Student enrollment in public and private schools in New Hampshire has fallen every year for nearly a decade — and a sluggish economy is making the trend more difficult to reverse, experts say.
By MICHAEL COUSINEAU
New Hampshire Sunday News
The enrollment slowdown has allowed districts to reduce staff and in some cases, to forgo constructing more space to relieve overcrowding.
But other items, including health care for employees and heating oil for buildings, have risen sharply from a decade ago and hiked school budgets, according to superintendents.
“Fewer people are coming to New Hampshire and more are leaving,” said Kenneth Johnson, senior demographer with the Carsey Institute at the University of New Hampshire.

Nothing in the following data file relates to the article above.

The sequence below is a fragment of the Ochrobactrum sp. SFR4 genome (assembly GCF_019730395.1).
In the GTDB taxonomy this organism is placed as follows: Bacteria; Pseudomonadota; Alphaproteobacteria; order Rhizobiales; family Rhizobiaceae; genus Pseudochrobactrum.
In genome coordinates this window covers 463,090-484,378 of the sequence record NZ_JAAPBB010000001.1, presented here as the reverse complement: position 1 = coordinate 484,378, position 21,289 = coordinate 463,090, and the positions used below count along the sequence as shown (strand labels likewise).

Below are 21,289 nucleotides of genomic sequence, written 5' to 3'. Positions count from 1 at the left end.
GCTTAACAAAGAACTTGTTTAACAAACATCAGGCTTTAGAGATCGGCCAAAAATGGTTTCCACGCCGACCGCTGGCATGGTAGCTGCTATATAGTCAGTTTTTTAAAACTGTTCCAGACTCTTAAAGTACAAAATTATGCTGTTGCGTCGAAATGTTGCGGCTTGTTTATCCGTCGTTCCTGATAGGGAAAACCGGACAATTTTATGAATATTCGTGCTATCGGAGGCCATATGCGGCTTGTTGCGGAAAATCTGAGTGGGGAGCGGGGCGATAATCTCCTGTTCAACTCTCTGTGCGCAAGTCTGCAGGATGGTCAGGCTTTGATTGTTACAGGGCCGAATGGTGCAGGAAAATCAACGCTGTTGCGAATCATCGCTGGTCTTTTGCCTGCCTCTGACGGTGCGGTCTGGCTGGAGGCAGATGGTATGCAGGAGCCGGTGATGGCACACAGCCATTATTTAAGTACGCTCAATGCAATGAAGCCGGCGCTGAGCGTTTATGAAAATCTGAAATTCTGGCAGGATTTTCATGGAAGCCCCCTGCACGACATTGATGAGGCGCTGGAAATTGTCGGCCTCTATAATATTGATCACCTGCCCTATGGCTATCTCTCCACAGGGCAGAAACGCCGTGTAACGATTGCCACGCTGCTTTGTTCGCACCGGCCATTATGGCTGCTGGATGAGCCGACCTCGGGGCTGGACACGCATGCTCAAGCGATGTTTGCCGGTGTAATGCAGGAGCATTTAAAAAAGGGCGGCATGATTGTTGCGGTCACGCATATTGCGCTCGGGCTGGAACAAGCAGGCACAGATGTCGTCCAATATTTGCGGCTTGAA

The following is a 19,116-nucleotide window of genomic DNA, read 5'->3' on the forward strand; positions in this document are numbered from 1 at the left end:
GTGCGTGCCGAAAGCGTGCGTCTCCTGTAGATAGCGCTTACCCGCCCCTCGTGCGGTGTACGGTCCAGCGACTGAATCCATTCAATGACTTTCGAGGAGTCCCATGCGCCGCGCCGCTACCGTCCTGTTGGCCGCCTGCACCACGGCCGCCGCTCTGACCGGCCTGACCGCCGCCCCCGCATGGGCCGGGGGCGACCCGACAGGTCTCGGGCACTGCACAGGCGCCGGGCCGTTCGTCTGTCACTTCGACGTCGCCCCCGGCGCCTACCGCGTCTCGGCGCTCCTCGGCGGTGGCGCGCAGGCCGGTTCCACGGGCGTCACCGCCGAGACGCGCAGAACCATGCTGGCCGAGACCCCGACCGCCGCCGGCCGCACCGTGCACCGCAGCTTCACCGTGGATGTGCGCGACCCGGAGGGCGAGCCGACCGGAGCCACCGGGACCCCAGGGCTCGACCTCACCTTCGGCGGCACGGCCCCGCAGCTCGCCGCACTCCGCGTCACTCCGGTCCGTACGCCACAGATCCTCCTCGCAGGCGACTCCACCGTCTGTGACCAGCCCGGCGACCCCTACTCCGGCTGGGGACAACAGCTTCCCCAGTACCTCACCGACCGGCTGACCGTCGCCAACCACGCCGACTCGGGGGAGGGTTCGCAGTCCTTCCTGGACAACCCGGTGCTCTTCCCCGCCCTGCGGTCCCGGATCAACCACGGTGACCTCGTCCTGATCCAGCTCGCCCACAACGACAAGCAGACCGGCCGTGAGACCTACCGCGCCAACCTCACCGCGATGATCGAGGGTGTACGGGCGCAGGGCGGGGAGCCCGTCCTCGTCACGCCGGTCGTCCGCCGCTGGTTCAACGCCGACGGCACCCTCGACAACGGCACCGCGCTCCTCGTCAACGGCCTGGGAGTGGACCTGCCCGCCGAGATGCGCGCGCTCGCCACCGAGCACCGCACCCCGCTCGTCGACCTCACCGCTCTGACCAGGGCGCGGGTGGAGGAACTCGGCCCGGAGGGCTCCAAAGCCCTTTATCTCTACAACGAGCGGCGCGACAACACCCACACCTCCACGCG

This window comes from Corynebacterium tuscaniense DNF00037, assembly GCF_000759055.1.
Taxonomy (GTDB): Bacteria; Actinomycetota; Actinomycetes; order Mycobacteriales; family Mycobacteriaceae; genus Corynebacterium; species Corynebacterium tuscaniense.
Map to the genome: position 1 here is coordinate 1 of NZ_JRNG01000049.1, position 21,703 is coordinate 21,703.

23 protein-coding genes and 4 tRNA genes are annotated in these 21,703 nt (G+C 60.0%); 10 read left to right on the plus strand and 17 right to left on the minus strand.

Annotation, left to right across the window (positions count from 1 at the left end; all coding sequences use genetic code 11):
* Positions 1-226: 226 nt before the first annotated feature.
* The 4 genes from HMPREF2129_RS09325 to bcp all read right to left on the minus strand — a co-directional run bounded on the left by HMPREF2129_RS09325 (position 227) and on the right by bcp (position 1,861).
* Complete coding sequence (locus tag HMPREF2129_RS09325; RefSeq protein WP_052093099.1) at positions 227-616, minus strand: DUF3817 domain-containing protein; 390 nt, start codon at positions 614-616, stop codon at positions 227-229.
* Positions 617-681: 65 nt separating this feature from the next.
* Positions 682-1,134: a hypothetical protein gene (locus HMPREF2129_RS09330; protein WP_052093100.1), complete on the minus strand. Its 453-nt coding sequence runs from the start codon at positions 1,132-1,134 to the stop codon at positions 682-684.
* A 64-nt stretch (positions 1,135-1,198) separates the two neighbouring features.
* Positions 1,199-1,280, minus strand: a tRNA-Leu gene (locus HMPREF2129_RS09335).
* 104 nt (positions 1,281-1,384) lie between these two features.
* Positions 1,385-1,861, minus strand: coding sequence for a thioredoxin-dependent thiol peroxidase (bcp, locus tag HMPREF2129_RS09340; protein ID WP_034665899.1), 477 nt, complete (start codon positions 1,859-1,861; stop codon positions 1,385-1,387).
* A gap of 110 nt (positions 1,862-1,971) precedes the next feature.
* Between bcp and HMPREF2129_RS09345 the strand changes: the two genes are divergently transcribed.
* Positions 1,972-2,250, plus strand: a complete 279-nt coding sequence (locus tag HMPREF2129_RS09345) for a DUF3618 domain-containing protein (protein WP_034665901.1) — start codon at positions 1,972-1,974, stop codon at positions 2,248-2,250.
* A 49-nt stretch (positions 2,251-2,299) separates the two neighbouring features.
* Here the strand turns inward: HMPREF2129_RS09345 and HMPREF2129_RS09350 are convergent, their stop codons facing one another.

Over the last five years, the number of people coming to the state dropped by 26 percent while the number of people leaving dropped by 17 percent, Johnson said. Births in 2010 were down nearly 11 percent compared with 2005, a trend Johnson blames partly on the recession.
Counting public, private, charter and home-schooled students, the total student enrollment in New Hampshire for the 2011-12 school year totaled 214,778 — a drop of 8.9 percent from levels seen during the 2002-03 school year, the highest enrollment in state history, according to a Sunday News review of enrollment figures.
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